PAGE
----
The unprecedented smear campaign that handed Labour a humiliating defeat in this election set a dangerous precedent for the politics of this country.
On the one hand the media showed that you can lie, cheat, evade scrutiny and get away with it if your policies are less threatening to the established class.
On the other those who challenge the system become like lambs to the slaughter with relentless criticism, unfounded allegations and a clear unwillingness to communicate vital messages which must be heard as part of a healthy, functioning democracy.
Today, the first post-election polls paint a clear picture of the nature of Labour’s defeat.
According to the Opinium figures, 43 per cent say the main reason they didn’t vote for the party is because of its leadership, far outweighing the impact Brexit (17 per cent) and their economic policies (12 per cent) had.
Evidently, the manifesto was not the problem.
Even among Labour defectors (those who voted Labour in 2017, but didn’t in 2019), as few as one in five people said the stance on Brexit was the reason for jumping ship- despite it widely being perceived to be the case.
They are more likely to have moved because of a dislike of the leadership, which chimes with a media narrative that vilified those at the top.
The level of smear aimed at Corbyn and Labour was substantiated on several occasions during the election campaign.
After the first week a study by Loughborough University’s Centre for Research in Communication and Culture found that there was strong editorial support towards the Conservatives provided by the newspapers with the largest circulation, namely the Daily Mail and the Sun.
In contrast, Labour had a substantial deficit of positive to negative news reports as evidence in the graph below:
And as the campaign progressed the figures got progressively worse.
Of course, this is nothing new.
Corbyn has been subject to the longest continuous smear campaigns in UK history, and we are all influenced by it.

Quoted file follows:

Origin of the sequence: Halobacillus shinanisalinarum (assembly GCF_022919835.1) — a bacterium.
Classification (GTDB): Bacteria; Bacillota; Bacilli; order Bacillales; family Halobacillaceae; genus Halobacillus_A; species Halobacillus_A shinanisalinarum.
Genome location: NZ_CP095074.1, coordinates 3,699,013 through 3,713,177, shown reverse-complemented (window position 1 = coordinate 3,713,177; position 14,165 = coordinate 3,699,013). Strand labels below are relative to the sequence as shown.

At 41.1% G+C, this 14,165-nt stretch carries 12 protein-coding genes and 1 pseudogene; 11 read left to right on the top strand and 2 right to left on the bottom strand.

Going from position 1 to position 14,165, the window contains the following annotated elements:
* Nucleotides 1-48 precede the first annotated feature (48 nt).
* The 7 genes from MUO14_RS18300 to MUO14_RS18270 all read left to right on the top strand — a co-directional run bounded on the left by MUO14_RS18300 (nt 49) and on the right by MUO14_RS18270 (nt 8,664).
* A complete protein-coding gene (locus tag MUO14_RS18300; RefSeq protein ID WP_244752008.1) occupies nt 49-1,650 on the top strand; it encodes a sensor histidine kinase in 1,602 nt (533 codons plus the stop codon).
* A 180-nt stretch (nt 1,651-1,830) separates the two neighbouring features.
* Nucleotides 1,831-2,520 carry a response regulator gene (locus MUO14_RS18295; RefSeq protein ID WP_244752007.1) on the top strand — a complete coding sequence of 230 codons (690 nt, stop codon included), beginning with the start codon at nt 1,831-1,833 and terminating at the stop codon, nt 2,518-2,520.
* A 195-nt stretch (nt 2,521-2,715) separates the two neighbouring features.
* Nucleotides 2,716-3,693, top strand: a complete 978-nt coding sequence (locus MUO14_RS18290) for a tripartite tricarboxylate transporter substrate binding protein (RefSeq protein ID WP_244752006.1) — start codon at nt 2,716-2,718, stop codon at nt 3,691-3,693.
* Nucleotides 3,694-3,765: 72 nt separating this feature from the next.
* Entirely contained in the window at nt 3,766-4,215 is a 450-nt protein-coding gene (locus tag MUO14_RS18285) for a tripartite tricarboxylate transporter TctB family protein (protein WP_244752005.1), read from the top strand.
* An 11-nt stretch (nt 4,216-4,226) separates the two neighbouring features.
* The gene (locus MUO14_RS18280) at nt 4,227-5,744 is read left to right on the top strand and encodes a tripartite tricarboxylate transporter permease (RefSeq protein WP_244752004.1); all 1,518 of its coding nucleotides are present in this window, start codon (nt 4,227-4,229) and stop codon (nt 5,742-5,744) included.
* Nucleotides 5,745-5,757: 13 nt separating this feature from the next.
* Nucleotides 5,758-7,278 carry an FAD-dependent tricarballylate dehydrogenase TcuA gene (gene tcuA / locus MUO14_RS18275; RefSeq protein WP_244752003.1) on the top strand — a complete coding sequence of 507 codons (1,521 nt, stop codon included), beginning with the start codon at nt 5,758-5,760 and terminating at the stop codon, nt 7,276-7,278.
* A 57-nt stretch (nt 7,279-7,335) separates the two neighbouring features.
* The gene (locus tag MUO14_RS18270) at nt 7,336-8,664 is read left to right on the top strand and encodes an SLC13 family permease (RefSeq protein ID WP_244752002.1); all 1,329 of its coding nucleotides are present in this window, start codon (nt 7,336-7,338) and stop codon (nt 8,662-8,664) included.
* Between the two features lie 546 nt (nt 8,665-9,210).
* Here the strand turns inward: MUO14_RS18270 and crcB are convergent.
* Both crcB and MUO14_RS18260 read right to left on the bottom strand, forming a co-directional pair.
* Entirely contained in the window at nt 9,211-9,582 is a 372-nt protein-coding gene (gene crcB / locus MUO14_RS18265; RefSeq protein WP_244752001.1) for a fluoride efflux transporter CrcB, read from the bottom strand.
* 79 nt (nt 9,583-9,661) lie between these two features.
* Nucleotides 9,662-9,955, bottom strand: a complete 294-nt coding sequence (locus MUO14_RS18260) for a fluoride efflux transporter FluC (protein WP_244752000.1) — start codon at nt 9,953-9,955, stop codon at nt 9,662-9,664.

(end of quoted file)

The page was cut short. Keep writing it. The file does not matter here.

But what is really worrying is that coverage of other key issues – many of which featured prominently in Labour’s manifesto – suffered as a result.
As Loughborough University researchers noted the environment barely featured in election media coverage, securing just two per cent of all coded news themes in the latter stages of the campaign.
Coverage around health/healthcare provision also dropped, while reports on standards, corruption, scandals and sleaze secured the most attention.
It is right, therefore, that John McDonnell put some of the blame on the media for Labour’s defeat.
Speaking to Andrew Marr this morning the shadow chancellor said that “the media did a job on Jeremy for four years”, which is why it’s hardly surprising he didn’t come off well on the doorsteps.
He also referred to a study which found that 88 per cent of Tory ads were misleading compared with 0 per cent of Labour’s.
He said Corbyn was targeted as is anyone who challenges the establishment, and it’s hard to disagree.
Shadow Chancellor John McDonnell discusses Labour’s defeat on #Marr— BBC Politics (@BBCPolitics) December 15, 2019
"The establishment owns the media in this country… anyone who challenges the system, of course the system will throw the kitchen sink at you"https://t.co/mLkgssZMx8 pic.twitter.com/VXbBatGJjG
While Labour will be left to do a lot of soul-searching in the coming weeks we as the general public should also consider the role the media is playing in dictating election outcomes.
The fourth estate has never been so closely aligned with the vested interest of the rich and powerful. Surely now it’s time to have a re-think?